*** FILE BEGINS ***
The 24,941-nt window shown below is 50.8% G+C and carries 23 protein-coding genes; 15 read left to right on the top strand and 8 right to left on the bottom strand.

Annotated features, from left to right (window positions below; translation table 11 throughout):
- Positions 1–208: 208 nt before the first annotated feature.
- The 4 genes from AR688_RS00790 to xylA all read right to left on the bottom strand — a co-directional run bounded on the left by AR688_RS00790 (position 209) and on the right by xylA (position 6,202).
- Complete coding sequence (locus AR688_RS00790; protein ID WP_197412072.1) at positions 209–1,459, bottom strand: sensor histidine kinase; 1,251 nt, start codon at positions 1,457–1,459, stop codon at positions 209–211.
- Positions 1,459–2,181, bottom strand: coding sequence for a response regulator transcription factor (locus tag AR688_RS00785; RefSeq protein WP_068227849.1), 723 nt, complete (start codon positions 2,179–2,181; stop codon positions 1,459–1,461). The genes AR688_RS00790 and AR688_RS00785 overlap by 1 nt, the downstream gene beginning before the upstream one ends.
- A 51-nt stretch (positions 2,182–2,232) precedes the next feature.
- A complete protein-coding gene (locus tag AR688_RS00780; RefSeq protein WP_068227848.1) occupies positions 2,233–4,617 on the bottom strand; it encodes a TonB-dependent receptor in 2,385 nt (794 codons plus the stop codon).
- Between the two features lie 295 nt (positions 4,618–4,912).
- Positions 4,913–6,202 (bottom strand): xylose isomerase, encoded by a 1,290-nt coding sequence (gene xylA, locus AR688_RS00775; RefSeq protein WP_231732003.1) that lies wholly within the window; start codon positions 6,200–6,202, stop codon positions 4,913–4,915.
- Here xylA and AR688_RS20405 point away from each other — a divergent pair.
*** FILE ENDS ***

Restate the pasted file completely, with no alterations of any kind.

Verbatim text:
The 24,941-nt window shown below is 50.8% G+C and carries 23 protein-coding genes; 15 read left to right on the top strand and 8 right to left on the bottom strand.

Annotated features, from left to right (window positions below; translation table 11 throughout):
- Positions 1–208: 208 nt before the first annotated feature.
- The 4 genes from AR688_RS00790 to xylA all read right to left on the bottom strand — a co-directional run bounded on the left by AR688_RS00790 (position 209) and on the right by xylA (position 6,202).
- Complete coding sequence (locus AR688_RS00790; protein ID WP_197412072.1) at positions 209–1,459, bottom strand: sensor histidine kinase; 1,251 nt, start codon at positions 1,457–1,459, stop codon at positions 209–211.
- Positions 1,459–2,181, bottom strand: coding sequence for a response regulator transcription factor (locus tag AR688_RS00785; RefSeq protein WP_068227849.1), 723 nt, complete (start codon positions 2,179–2,181; stop codon positions 1,459–1,461). The genes AR688_RS00790 and AR688_RS00785 overlap by 1 nt, the downstream gene beginning before the upstream one ends.
- A 51-nt stretch (positions 2,182–2,232) precedes the next feature.
- A complete protein-coding gene (locus tag AR688_RS00780; RefSeq protein WP_068227848.1) occupies positions 2,233–4,617 on the bottom strand; it encodes a TonB-dependent receptor in 2,385 nt (794 codons plus the stop codon).
- Between the two features lie 295 nt (positions 4,618–4,912).
- Positions 4,913–6,202 (bottom strand): xylose isomerase, encoded by a 1,290-nt coding sequence (gene xylA, locus AR688_RS00775; RefSeq protein WP_231732003.1) that lies wholly within the window; start codon positions 6,200–6,202, stop codon positions 4,913–4,915.
- Here xylA and AR688_RS20405 point away from each other — a divergent pair.